[illumos-Developer] [oi-dev] GSOC2011
trisk at opensolaris.org
Wed Mar 23 12:41:21 PDT 2011
On Mon, Mar 21, 2011 at 12:55 PM, Andrew Gabriel
<illumos at cucumber.demon.co.uk> wrote:
> Cyril Plisko wrote:
>> On Mon, Mar 21, 2011 at 1:54 PM, Andrey Sokolov
>> <keremet at solaris.kirov.ru> wrote:
>>> Hi Deano,
>>> I would like to write a program that will convert linux binaries to
>>> opensolaris binaries. The program will change dynamic relocation records.
>>> did a little experiment: http://forum.os-solaris.ru/index.php?topic=223.0
>>> have converted a simple linux binary to opensolaris binary using hex
>> Instead of [destructively] change the Linux binary in order to run it
>> under Solaris,
>> wouldn't it be better to do the job on the fly via dynamic linker ?
>> Linux binaries conveniently use /lib/ld-linux.so.1 (as opposed to
>> /lib/ld.so.1 for
>> Solaris). So one would imaging that if you will provide a
>> /lib/ld-linux.so.1 that
>> knows how to fix the relocations that would get you what you need, w/o
>> the binaries. Does it make sense ?
> Might want to look back at any info which still exists on "lxrun" which
> worked in a not dissimilar way, and also see if there's any info about Sun's
> Solaris 10 Janus project still knocking around (which may be useful even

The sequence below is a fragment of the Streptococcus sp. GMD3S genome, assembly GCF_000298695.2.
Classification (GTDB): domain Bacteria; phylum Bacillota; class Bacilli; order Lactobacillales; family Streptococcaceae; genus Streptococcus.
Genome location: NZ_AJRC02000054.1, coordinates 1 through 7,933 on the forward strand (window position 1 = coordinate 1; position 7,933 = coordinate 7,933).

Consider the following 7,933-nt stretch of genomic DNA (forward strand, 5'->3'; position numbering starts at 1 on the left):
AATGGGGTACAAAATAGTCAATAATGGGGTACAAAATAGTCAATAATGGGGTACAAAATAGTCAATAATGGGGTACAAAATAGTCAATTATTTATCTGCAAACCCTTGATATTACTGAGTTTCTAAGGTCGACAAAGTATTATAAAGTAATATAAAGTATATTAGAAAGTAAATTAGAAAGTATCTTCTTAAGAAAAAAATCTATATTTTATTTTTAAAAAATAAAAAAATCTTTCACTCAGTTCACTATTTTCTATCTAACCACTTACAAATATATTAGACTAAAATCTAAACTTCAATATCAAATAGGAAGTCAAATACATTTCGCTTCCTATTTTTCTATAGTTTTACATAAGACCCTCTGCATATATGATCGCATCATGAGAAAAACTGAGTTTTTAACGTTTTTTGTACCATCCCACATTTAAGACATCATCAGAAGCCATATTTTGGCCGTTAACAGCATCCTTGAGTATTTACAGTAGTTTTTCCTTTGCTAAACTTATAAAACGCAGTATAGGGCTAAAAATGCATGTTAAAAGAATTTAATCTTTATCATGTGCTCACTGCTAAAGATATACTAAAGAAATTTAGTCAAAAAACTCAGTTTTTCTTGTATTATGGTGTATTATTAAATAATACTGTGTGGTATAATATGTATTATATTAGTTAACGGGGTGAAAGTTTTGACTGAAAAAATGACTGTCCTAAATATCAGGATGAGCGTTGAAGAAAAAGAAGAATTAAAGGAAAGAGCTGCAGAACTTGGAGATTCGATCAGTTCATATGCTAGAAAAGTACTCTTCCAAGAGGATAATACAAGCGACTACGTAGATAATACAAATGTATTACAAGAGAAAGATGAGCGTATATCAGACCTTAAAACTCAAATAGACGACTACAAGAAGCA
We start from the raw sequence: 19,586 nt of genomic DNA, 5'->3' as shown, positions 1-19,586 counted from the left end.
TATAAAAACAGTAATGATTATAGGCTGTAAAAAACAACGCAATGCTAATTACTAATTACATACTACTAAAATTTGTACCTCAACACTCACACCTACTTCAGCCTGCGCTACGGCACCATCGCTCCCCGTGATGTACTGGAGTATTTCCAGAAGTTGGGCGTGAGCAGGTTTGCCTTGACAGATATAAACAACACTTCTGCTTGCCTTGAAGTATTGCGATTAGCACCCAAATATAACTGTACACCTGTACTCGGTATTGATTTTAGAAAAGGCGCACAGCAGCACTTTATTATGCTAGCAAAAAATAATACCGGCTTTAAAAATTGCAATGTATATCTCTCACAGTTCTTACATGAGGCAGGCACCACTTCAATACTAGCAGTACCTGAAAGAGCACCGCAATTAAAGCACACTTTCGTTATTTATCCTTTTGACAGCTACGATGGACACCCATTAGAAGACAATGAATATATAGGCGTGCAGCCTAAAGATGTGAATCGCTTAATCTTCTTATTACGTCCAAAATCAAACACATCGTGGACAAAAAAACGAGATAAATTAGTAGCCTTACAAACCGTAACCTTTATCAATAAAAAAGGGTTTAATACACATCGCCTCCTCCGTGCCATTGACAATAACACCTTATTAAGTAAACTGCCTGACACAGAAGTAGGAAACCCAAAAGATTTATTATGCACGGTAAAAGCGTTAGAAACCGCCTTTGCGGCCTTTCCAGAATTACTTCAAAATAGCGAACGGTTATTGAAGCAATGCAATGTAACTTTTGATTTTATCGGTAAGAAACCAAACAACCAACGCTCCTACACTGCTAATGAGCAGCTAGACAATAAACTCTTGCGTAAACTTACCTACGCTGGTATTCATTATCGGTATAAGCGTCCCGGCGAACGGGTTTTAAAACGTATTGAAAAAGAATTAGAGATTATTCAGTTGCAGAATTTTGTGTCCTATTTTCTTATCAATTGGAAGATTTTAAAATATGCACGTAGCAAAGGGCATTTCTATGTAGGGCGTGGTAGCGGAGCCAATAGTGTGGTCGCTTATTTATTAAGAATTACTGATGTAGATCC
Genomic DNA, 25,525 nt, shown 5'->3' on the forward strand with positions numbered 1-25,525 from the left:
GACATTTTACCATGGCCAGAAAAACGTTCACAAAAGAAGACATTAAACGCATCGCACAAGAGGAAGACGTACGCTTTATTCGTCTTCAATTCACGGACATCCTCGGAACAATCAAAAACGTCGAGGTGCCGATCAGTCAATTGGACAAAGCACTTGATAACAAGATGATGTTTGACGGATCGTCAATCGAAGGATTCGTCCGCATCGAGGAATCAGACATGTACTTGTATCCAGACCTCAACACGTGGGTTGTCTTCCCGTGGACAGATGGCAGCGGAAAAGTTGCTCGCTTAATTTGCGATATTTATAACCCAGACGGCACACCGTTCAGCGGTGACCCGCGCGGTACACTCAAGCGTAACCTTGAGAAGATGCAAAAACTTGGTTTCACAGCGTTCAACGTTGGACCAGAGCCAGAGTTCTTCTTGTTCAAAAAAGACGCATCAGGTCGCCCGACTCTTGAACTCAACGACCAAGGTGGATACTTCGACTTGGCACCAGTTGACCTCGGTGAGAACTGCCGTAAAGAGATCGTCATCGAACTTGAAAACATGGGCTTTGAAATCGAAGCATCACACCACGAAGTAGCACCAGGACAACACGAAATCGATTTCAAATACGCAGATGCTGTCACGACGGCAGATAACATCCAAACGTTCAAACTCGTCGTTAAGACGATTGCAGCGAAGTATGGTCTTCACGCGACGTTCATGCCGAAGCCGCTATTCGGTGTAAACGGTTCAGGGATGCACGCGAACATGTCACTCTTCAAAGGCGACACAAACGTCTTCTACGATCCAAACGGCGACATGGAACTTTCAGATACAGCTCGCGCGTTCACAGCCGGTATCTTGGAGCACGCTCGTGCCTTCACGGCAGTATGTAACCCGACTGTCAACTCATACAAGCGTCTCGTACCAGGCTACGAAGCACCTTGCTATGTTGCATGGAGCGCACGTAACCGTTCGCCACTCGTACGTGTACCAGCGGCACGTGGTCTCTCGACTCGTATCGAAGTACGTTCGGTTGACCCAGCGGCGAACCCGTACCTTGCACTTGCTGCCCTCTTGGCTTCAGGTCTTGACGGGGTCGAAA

> though you are not proposing the same route).
lxrun still works for older Linux binaries, but it used the rather
ugly method of userspace syscall emulation by trapping SIGSEGV.
Applications receive this signal when they cause a general protection
fault by making an invalid system call using the traditional i386 INT
0x80 (the syscall vectors used by Linux happen to be unused on
Solaris). I'm not sure what happens when applications try to use
BrandZ just implemented the Linux system calls instead, which works
well, but obviously requires extensive kernel support. While we can
bring it back into illumos fairly easily, it is still incomplete and
also suffers from the fact that Linux has had some changes in the time
it's gone unmaintained.
Modern Linux applications as they do not embed system calls in their
executables , so we do not have to perform syscall translation if
we don't want to. They expect a code segment containing functions with
stable interfaces to be mapped when they are run, and use those
functions to perform syscalls. On Linux this segment is actually
provided by the kernel (as a sort of "virtual library" named
"linux-gate.so.1") and this allows the syscall implementations to be
replaced easily . illumos can provide this functionality as a real
library or in the dynamic loader.
If we want Linux executables to load native shared libraries (which
would be really really cool), the dynamic loader would also need to
support redirecting Linux application libc calls to GNU libc or
wrappers around the native libc to handle interface and structure
Your suggestion to modify Linux executables on disk is an interesting
one (reminds me of a similar but far too ambitious project for Win32
executables) and I'd like to hear more.
I have investigated the options here (actually started some work on a
modified dynamic loader that lives at ld-linux.so.2) and would be
happy assist you. BTW, developer at lists.illumos.org is better for
future discussion, and I have CC'ed it.
 Some exceptions exist in closed software, often intended to
discourage reverse engineering.
 See the description of __kernel_vsyscall here:
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